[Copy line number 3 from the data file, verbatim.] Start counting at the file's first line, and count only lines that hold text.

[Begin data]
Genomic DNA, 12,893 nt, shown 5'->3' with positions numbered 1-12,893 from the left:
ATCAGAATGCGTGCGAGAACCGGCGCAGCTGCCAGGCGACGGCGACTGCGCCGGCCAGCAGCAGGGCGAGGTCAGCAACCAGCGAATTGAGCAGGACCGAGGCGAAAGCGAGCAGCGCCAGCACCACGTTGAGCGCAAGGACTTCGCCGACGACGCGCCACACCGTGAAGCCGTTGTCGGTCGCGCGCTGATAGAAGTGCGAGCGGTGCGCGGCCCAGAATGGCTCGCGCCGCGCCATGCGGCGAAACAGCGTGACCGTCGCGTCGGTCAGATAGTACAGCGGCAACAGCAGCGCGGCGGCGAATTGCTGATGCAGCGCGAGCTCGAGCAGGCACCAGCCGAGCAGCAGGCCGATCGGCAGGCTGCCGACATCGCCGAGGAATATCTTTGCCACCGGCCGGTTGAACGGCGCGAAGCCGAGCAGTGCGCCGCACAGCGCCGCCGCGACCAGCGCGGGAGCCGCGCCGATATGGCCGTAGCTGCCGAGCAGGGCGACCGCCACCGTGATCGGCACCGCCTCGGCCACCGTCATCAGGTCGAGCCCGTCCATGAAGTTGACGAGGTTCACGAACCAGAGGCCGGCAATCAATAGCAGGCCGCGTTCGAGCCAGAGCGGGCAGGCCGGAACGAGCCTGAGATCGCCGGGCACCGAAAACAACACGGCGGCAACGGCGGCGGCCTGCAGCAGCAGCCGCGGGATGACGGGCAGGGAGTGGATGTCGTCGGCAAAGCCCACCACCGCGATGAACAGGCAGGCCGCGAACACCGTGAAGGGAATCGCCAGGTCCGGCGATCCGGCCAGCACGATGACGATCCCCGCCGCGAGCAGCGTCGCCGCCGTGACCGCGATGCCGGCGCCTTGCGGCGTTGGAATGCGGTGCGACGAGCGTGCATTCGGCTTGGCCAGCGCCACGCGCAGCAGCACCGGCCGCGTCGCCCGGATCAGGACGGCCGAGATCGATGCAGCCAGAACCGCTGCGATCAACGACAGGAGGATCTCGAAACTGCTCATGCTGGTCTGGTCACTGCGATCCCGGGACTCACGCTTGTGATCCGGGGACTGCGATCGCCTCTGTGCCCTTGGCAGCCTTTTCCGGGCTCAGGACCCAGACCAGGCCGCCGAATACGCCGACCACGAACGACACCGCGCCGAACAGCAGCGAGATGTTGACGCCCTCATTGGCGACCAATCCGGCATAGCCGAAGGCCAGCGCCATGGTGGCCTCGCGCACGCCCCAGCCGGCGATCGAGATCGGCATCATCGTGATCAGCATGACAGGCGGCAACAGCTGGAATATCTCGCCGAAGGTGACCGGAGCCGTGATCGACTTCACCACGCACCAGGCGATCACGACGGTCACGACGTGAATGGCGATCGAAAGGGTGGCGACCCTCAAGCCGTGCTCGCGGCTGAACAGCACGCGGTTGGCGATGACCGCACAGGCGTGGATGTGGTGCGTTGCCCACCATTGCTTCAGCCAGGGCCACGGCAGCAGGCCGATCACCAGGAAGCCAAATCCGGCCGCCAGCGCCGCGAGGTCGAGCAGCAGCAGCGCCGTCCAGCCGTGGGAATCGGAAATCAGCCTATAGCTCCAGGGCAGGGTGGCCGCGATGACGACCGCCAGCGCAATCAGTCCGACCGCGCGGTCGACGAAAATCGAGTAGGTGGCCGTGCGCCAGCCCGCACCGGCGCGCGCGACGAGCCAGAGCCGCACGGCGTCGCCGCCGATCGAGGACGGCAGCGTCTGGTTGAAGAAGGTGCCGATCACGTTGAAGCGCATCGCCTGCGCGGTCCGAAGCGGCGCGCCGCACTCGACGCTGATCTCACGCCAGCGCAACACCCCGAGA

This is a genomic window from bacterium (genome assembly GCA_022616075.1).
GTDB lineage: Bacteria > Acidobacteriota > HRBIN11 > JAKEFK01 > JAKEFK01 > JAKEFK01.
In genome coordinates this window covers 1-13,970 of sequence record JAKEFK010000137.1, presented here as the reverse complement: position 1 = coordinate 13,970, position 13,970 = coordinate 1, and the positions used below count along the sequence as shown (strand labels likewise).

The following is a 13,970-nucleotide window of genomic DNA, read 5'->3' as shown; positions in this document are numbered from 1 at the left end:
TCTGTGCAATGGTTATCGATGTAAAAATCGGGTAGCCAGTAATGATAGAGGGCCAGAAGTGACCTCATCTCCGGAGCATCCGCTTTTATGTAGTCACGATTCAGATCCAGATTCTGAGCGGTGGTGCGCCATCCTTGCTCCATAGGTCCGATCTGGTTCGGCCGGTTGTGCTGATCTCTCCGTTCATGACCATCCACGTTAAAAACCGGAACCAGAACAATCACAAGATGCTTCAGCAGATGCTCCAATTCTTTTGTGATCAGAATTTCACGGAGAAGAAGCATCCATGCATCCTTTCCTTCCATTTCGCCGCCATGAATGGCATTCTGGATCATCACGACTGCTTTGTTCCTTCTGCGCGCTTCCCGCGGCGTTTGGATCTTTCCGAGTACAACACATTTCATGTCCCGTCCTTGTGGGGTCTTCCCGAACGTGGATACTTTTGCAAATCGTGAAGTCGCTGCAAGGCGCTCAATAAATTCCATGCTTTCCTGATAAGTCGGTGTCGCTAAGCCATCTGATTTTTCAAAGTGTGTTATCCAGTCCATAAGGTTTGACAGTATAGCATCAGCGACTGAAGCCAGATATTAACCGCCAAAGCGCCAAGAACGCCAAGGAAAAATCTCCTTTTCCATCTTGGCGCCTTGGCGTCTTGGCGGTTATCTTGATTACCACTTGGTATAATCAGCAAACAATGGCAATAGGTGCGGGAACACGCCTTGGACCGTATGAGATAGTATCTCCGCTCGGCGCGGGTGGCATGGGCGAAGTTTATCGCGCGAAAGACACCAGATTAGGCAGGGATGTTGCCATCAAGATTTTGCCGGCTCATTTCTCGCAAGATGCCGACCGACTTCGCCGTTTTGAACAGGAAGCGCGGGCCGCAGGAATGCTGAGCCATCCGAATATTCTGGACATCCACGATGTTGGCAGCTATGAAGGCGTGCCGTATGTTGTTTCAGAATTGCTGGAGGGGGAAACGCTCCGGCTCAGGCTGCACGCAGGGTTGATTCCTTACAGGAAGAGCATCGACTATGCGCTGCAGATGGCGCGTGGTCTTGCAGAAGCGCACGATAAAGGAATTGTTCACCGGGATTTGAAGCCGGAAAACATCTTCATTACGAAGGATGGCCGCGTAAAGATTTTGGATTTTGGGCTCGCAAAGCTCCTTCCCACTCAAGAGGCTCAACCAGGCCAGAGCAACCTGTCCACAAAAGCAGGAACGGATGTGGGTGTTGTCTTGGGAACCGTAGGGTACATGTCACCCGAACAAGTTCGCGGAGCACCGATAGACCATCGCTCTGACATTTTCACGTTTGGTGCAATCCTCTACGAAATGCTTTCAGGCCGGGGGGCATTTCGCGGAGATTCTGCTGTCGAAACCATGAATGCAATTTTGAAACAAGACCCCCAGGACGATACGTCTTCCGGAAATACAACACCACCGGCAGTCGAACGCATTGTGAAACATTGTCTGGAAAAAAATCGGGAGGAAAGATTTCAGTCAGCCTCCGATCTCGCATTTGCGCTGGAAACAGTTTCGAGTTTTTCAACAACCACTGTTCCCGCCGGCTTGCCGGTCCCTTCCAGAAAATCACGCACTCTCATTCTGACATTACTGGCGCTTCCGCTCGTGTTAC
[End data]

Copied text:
This is a genomic window from bacterium (genome assembly GCA_022616075.1).